Monday, November 17, 2008

Why Public Defenders Have a Short Lifespan

I appeared with my client at a Jury Trial Management Hearing today. I told my client that the State agreed to dismiss the charges against him if he agreed to return ownership of a car to its original owner without contesting title (he was charged with buying a stolen car having reason to know it was stolen). My client asserted his innocence from the beginning, and I actually believe him, but the car would have gone back to the original owner anyway. If the case had gone to trial, he was facing 10-35 years.

My client agreed to the dismissal and to relinquish any claim to valid title. Then he told me that he had no respect for me or confidence in me because he disagreed with the way we investigated the case on his behalf.

I guess it wasn't enough that our investigation raised enough doubt before trial to eliminate his exposure to prison completely. A simple "thank you" would have sufficed; saying nothing would have sufficed, too.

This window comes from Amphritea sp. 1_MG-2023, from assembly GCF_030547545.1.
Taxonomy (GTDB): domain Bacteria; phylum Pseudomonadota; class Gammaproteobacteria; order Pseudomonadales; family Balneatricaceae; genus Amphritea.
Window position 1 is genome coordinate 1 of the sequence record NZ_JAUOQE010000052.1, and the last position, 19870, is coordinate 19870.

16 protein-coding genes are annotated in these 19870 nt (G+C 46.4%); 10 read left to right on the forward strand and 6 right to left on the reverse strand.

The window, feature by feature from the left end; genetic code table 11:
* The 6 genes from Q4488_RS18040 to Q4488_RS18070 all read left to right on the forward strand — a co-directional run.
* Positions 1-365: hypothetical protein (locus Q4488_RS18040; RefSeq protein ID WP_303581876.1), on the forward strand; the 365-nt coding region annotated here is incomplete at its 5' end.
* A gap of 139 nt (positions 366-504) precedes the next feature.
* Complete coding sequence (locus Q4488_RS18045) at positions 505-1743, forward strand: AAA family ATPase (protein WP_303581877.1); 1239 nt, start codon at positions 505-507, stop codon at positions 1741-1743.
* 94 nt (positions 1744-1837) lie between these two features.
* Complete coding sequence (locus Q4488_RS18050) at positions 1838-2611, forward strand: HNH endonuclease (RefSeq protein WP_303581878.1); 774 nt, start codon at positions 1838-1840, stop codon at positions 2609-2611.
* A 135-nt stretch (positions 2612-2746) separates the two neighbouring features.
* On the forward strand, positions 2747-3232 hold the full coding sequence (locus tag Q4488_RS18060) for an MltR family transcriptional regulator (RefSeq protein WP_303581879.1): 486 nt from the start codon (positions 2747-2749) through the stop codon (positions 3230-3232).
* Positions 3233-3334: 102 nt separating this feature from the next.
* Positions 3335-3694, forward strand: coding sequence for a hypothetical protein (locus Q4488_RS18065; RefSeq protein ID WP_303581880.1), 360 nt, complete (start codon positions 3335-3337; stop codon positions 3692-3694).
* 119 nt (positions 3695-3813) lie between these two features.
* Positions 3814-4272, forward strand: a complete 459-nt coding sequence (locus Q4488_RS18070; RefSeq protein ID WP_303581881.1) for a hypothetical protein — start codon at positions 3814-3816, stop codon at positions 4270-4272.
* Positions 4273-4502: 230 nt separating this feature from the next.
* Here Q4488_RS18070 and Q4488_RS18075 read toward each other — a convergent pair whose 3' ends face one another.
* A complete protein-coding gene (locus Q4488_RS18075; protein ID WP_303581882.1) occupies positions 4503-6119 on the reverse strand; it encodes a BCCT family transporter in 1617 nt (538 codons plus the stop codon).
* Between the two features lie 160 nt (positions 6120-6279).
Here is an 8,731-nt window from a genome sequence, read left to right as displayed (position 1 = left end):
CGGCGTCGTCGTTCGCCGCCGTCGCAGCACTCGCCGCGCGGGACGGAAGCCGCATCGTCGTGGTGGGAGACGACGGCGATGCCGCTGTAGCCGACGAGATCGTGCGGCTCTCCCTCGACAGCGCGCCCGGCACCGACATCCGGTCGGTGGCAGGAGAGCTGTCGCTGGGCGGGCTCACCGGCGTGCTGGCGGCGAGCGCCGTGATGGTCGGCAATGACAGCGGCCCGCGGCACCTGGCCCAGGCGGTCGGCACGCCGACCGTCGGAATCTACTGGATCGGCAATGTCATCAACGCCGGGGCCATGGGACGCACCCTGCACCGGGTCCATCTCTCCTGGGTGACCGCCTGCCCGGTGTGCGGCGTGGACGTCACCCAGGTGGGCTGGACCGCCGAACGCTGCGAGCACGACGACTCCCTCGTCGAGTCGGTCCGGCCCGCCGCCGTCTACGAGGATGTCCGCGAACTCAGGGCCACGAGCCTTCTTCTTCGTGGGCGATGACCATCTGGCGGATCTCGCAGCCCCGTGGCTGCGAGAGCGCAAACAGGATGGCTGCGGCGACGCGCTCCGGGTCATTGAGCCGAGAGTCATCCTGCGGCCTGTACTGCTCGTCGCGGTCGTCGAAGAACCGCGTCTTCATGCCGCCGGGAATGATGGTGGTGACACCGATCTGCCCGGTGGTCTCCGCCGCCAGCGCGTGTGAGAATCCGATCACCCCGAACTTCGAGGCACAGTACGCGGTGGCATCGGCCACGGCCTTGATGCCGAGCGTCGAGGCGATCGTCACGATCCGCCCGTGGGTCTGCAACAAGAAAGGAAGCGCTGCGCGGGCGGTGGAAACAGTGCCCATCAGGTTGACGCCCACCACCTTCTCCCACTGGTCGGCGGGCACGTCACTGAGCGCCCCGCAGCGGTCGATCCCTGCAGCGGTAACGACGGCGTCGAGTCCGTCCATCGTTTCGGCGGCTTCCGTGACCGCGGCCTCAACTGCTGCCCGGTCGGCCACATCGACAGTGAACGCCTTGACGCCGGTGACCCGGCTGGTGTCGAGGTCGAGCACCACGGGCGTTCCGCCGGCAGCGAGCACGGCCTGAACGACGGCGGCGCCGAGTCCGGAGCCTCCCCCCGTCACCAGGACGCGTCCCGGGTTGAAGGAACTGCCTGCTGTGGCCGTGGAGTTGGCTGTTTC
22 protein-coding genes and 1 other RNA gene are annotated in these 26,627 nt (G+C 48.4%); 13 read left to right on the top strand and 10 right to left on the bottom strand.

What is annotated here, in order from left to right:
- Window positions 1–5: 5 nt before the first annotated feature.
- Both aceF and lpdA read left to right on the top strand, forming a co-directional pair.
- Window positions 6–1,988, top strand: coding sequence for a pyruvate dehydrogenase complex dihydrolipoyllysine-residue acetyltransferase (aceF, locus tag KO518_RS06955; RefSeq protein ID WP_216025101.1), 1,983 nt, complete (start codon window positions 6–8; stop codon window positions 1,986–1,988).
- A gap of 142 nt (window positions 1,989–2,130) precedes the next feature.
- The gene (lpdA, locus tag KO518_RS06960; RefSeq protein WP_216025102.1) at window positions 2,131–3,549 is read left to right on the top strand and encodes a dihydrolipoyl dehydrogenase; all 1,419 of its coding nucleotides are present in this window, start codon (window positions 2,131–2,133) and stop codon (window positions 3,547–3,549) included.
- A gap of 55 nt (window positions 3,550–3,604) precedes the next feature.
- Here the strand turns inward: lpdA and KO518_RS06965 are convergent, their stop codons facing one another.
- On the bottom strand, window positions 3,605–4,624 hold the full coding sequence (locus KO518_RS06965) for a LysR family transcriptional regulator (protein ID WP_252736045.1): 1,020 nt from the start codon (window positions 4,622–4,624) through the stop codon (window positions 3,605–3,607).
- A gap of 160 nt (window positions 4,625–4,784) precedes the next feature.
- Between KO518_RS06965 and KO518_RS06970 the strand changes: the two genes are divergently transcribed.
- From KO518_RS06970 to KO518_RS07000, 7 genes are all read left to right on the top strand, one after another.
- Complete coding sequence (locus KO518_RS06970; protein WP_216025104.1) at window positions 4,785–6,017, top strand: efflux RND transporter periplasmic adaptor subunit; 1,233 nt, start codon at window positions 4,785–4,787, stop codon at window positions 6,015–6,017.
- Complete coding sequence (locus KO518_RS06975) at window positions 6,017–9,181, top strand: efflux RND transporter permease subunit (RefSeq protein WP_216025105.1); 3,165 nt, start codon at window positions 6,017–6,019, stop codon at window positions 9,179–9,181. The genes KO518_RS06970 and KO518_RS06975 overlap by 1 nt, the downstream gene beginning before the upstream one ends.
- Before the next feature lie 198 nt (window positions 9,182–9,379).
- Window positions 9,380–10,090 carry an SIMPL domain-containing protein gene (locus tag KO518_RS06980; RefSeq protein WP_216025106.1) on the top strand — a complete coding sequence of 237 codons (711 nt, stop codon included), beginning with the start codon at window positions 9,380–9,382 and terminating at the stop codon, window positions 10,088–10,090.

karin said...

I would have said "thank you."

ddjlaw said...

Some clients will never be happy. It seems like they think it's our fault that we couldn't wave a magic wand and return things to the way they were before they were charged with a crime.

charonfamily said...

I don't think I would ever be in that situation (lets hope) but if I was I probably would have given you a thankyou, or maybe a high-five, or maybe nothing because I would be greatful i wouldn't spend the next 10-35 years with a women in a small concrete space! such weeners! Get a new job corbett, that way you can live longer!